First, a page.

Clean Water, Healthy Trout – Celebration and Workshops
June 13, 2014, in Franconia, N.H.
FRANCONIA, N.H. -- Learn about a new effort to protect and restore trout habitat and join in fun for the entire family at an event sponsored by the Ammonoosuc Conservation Trust. N.H. Fish and Game biologists and local volunteers will offer fly tying and casting workshops, a special “spawning run” race for kids, and lots more, plus food and the Wicked Smart Horn Band. Games and demos from 3 p.m. until 6, food starts at 5. Music at 7. At Franconia’s Dow Field, exit 38 off I-93. Free admission.
Clean Water/Healthy Trout is a local effort to protect clean water and restore habitat for all fish, but especially the Eastern Brook Trout, our native trout. The North Country (or western White Mountains) is fortunate to have many wild, native brook trout in their small streams. Those fish have been here since the retreat of the glaciers 10,000 years ago. Landowners along streams and rivers are being asked to join in to discover how many trout are living in their streams, and what they might do to protect the fish by conserving their land and adopting ways to improve the habitat.
What’s good for trout is good for people. Trout need clear, cold, clean water – just like us.
Working together on this project are:
- NH Fish and Game (through the Eastern Brook Trout Joint Venture). Fish and Game biologists are leading the survey work on the streams, electro-fishing and macro-invertebrate identification and providing technical assistance to the project.
- Ammonoosuc Conservation Trust, the North Country’s regional community land trust. ACT will work with landowners on creating permanent protection for land along streams and rivers.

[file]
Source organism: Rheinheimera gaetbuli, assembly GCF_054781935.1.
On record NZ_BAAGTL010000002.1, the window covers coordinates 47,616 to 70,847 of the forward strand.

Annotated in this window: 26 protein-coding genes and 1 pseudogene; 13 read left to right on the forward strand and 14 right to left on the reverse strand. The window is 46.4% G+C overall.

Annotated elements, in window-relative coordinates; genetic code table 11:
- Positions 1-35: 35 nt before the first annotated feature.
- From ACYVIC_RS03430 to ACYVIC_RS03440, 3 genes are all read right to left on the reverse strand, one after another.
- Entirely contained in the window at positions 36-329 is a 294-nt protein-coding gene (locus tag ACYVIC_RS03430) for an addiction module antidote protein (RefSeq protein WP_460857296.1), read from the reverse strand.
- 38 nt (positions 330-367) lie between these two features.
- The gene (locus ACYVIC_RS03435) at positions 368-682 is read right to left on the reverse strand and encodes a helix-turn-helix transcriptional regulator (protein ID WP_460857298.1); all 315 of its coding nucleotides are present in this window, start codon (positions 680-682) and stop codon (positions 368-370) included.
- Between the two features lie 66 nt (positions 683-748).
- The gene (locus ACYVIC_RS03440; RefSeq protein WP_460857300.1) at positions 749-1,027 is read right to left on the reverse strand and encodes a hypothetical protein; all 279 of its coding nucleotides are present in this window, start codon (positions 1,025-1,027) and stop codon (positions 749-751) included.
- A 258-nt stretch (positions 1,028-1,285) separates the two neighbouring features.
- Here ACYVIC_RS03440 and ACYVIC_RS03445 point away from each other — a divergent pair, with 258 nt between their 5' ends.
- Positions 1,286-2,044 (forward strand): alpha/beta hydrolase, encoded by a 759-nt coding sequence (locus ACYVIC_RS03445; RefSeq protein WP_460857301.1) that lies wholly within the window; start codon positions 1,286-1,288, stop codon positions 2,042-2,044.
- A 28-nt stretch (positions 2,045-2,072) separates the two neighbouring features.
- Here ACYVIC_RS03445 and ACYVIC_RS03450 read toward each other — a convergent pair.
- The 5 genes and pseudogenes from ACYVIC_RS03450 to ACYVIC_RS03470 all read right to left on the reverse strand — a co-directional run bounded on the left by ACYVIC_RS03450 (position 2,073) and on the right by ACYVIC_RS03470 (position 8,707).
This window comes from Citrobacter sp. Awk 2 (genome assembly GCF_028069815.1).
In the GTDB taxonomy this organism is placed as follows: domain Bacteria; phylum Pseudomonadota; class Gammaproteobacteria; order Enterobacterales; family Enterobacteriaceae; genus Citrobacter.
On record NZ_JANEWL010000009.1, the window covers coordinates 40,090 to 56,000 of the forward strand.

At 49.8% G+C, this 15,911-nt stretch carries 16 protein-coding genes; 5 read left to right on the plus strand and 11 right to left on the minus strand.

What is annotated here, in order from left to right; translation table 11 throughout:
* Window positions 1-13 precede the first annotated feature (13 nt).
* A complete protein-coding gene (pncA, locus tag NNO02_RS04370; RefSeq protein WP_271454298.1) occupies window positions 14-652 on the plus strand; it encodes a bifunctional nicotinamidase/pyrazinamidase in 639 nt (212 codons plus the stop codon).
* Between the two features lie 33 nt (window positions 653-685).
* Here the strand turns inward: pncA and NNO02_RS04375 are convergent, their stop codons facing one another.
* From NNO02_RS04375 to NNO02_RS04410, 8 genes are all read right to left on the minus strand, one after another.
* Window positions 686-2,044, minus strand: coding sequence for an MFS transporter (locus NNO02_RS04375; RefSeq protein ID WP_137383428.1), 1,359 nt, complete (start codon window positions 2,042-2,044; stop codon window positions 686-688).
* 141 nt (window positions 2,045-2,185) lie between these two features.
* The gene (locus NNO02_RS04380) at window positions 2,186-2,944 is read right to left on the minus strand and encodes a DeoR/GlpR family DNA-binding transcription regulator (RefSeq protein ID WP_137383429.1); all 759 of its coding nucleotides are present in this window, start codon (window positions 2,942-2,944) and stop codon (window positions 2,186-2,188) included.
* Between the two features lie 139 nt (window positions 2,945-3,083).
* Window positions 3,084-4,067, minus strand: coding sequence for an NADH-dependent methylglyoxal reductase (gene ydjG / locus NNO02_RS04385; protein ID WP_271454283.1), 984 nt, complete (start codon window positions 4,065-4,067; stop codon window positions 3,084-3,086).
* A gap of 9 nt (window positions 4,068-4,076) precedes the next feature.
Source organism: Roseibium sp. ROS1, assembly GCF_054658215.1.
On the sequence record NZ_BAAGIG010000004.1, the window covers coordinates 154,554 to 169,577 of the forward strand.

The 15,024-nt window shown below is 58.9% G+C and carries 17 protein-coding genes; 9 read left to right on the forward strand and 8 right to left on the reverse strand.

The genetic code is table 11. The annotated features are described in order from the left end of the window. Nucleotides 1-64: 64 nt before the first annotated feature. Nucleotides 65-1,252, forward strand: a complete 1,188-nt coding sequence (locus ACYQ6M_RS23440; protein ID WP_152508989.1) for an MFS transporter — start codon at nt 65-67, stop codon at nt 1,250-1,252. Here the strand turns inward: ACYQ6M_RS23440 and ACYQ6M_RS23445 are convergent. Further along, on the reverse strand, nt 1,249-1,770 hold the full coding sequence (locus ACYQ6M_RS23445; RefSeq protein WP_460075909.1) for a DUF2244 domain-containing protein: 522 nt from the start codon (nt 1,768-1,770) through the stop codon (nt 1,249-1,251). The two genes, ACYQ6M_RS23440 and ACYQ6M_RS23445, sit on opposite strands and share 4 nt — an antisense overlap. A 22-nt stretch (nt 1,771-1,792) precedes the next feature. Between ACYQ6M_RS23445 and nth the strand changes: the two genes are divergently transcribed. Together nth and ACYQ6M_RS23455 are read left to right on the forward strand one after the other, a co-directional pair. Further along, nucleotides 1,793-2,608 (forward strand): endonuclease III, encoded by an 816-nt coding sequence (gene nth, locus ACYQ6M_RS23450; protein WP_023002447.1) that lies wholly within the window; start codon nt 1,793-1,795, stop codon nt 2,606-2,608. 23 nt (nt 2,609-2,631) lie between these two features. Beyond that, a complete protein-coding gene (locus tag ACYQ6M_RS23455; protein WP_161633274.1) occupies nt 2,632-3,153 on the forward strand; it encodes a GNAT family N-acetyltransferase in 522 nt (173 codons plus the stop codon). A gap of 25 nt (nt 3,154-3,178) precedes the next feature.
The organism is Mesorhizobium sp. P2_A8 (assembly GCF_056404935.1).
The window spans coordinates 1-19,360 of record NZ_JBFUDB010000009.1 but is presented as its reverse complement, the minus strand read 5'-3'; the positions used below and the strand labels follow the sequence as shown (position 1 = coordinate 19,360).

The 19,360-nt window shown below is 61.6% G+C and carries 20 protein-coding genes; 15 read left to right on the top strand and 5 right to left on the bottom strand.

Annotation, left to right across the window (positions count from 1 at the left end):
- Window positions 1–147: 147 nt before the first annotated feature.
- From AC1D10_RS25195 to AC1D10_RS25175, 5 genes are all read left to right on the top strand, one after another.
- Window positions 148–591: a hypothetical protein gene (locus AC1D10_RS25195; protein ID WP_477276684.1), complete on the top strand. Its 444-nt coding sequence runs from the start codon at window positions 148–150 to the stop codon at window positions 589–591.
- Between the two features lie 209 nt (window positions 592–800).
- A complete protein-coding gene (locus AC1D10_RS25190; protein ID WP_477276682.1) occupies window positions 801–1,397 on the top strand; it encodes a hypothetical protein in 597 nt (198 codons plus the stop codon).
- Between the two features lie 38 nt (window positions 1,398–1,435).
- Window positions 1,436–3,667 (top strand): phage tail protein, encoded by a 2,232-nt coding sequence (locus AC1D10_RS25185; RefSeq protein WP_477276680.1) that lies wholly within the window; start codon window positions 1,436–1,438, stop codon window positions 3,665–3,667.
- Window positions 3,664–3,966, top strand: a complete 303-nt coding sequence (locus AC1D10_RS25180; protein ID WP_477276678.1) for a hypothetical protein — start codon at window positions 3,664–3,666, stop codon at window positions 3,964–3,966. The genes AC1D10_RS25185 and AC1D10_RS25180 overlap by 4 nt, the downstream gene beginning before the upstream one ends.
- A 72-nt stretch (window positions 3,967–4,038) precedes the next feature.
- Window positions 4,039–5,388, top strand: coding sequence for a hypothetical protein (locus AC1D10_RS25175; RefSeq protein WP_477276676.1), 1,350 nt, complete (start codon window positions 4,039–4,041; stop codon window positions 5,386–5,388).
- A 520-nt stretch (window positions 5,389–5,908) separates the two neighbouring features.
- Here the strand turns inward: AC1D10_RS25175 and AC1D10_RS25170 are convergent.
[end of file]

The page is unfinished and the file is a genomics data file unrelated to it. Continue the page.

- Plymouth State University. PSU interns and staff are working this summer doing on-the-ground site assessments with participating landowners.
- Trout Unlimited, Ammonoosuc Chapter. TU volunteers are helping with the fish surveys, site assessments, and landowner outreach.
This summer’s work is a feasibility project to determine landowner interest in the concept of permanent stream corridor protection. It is focused on two streams in the Ammonoosuc watershed: the Ham Branch in Easton and Franconia, and the Salmon Hole Brook in Sugar Hill and Lisbon. These streams have population of wild trout, but are also susceptible to the pressures of a developed environment, such as new home development at the water’s edge, culverts and bridges that block fish from moving up and downstream, runoff from roads, fertilizers from yards, and land clearing.
The concept is to take the work that has been done on stream restoration in other parts of the region, Nash Stream and the Nulhegan, for instance, and apply it to a more “suburban” setting, where there is more pressure from residential use and fragmentation.
- ### -